You could make a case for the 2011 Braves, who started the year 8-12 and finished 7-13. In between they were consistently good. The 1980 Braves had a similar trajectory, losing 9 out of their first 10 games and 8 out of their last 11 but were a bit more schizophrenic, careening between terrific and terrible. That they managed to finish one game over .500 tells you just how streaky that team was.
Despite coming off yet another last-place finish, there was reason for optimism entering the ’80 season, Bobby’s third as Braves manager. Oft-maligned GM John Mullen had pulled off two shrewd deals, acquiring Doyle Alexander from Texas and Chris Chambliss from Toronto.
Switching Murph from 1B, where he had committed 35 errors in 206 games, to the OF was the best move of the offseason. Murph’s comfort in his new digs translated to a breakout season at the plate — 33 homers and a .858 OPS. Teammate Bob Horner led the team with 35 homers, giving him 91 before his 23rd birthday.
They helped the Braves, who had occupied last place the previous four seasons, finish with a winning record for the first time since 1974.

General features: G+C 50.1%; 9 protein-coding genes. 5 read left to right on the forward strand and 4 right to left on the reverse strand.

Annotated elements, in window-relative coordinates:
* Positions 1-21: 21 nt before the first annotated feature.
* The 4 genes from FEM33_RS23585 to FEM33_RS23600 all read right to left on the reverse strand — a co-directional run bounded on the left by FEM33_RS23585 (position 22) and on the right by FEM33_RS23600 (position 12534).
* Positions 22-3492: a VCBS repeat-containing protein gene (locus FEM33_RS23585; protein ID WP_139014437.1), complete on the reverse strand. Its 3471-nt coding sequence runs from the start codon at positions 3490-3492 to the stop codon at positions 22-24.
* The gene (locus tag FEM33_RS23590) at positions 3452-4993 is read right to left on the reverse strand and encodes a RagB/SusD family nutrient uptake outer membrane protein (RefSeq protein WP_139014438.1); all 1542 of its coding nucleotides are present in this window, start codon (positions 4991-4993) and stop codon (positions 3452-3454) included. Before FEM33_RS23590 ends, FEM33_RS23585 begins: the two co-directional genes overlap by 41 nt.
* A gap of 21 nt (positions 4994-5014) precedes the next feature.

That looked unlikely after the season’s first 10 games.
The Braves didn’t score their first run in 1980 until the 7th inning of the third game. That’s a 25-inning streak of futility. The Braves had their first lead of the season, 4-1, heading to the bottom of the 7th in Cincy. The Reds scored 2 off Gene Garber but the good guys still led by 1 entering the bottom of the 9th.
Al Hrabosky, signed to a huge contract in the offseason despite struggling the previous year with the Royals, promptly blew his first save opportunity, thanks to a Dave Concepcion two-run, walk-off homer. The next day, the Braves were shut out for the third time in four games.
Two losses in Houston followed. The Braves, outscored 36-10 on the road trip, returned to Atlanta 0-6. Only 15,742 attended the home opener, a 4-1 loss to Cincy. Rick Matula’s only career shutout gave the Braves their first win in 8 tries, but they would lose the next two games to the Reds, dropping 8.5 games behind the division leaders after 10 games.
Bobby’s boys maintained an uninspiring pace over the next three months. A 5-3 loss to the Dodgers on Aug. 4 dropped them to a season-worst 12 games below .500. But what appeared to be another lost year took a most unexpected turn as the offense finally came alive.
Over the next three weeks the Braves would score 7 or more runs 9 times, and on Aug. 27 they finally reached the .500 mark. Shortly thereafter they rolled off a season-best 7-game win streak, followed by a three-game sweep at the hands of the Reds, who would go 16-2 vs. the Braves that year.
The local nine rebounded to win four in a row, and a 2-1 victory over the Dodgers on Sept. 16 — their 30th win in 40 games — moved the Braves to within 6 of the division lead, at 76-68.
Alas, the faint whiff of a pennant race soon dissipated, as the Braves lost 11 of their last 15. The season would end as it started, with the Reds shutting out the local nine at Riverfront.